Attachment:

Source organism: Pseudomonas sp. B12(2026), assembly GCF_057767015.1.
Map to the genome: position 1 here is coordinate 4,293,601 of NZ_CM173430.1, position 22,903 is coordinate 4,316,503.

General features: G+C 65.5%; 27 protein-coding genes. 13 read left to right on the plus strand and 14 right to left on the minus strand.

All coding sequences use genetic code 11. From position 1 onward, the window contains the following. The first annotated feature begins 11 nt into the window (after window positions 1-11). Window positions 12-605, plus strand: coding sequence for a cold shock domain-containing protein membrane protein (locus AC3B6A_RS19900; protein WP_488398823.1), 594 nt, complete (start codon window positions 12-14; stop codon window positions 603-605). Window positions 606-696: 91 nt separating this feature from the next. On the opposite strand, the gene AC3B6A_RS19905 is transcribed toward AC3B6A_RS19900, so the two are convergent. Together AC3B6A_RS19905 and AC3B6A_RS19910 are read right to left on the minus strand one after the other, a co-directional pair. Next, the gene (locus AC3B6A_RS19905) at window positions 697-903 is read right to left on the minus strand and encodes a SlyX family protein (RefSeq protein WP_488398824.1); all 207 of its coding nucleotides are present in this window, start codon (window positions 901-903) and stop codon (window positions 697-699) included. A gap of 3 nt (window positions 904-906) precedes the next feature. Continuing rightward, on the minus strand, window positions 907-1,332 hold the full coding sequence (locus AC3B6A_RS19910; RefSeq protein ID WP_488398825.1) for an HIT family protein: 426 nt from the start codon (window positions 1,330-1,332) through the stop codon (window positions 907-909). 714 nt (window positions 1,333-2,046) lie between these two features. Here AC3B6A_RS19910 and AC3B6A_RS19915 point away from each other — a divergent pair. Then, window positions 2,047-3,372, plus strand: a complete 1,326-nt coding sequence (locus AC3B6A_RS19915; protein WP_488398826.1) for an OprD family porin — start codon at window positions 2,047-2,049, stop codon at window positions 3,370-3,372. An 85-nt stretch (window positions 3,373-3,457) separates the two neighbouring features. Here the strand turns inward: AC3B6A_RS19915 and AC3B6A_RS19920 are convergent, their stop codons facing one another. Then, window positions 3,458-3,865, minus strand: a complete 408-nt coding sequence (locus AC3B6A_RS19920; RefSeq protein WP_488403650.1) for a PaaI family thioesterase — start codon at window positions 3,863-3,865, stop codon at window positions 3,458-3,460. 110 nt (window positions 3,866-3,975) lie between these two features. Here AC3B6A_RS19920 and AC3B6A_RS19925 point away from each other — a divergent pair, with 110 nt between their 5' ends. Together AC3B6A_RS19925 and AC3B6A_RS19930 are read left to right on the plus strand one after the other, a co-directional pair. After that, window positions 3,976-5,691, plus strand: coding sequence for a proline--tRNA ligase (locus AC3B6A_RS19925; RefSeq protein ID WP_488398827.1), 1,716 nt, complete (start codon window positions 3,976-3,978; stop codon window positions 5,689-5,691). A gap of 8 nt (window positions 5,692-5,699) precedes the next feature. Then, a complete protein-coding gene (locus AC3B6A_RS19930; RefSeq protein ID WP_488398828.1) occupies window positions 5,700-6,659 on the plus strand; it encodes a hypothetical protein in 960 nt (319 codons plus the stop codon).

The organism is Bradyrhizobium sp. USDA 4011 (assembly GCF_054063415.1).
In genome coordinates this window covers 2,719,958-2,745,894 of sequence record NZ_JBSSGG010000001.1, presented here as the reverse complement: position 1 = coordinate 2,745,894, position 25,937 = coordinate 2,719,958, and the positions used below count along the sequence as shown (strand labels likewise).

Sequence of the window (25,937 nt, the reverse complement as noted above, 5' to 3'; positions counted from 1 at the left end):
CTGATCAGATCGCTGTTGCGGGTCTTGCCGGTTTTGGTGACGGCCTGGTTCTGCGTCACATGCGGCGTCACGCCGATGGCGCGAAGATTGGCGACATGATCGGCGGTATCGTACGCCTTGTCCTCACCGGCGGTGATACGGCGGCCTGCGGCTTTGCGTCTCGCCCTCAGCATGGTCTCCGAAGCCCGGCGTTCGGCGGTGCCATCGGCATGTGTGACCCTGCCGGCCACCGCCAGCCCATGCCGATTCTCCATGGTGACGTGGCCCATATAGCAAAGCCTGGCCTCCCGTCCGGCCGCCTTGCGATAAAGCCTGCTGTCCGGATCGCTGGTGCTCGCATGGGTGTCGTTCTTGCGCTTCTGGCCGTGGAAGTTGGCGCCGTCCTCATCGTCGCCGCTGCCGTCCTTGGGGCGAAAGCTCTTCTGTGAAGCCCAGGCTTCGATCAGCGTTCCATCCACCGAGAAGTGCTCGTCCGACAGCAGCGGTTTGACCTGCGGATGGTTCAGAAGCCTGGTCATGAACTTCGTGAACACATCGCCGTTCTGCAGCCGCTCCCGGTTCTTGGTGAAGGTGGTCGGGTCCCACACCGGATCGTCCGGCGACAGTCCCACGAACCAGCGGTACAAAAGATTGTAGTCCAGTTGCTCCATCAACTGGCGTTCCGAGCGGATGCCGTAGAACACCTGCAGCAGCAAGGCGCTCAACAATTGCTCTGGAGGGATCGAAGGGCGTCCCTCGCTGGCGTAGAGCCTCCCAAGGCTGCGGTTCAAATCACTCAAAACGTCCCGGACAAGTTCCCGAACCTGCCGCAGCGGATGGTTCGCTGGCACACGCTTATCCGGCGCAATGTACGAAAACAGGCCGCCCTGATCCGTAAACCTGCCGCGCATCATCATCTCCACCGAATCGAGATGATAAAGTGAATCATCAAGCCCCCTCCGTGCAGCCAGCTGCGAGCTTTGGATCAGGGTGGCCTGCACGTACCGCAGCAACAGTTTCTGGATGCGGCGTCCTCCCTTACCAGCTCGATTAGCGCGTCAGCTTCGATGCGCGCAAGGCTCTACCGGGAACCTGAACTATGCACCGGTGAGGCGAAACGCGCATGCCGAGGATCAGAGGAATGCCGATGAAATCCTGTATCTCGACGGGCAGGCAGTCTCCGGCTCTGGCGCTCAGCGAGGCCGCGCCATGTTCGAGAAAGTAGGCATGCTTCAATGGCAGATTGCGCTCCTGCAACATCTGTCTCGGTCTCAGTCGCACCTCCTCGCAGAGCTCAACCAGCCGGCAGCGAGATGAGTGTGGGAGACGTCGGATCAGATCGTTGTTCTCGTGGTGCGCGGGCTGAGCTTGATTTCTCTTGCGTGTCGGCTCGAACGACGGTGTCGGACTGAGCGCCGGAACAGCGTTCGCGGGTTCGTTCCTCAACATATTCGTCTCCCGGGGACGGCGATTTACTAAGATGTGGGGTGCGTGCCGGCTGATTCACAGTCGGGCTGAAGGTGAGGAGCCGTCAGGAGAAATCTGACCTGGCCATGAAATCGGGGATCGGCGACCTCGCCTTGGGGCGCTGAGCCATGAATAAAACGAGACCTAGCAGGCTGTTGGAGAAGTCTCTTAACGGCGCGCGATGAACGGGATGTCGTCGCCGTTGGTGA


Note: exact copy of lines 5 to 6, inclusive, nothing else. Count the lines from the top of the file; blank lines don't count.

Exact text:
The organism is Bradyrhizobium sp. USDA 4011 (assembly GCF_054063415.1).
In genome coordinates this window covers 2,719,958-2,745,894 of sequence record NZ_JBSSGG010000001.1, presented here as the reverse complement: position 1 = coordinate 2,745,894, position 25,937 = coordinate 2,719,958, and the positions used below count along the sequence as shown (strand labels likewise).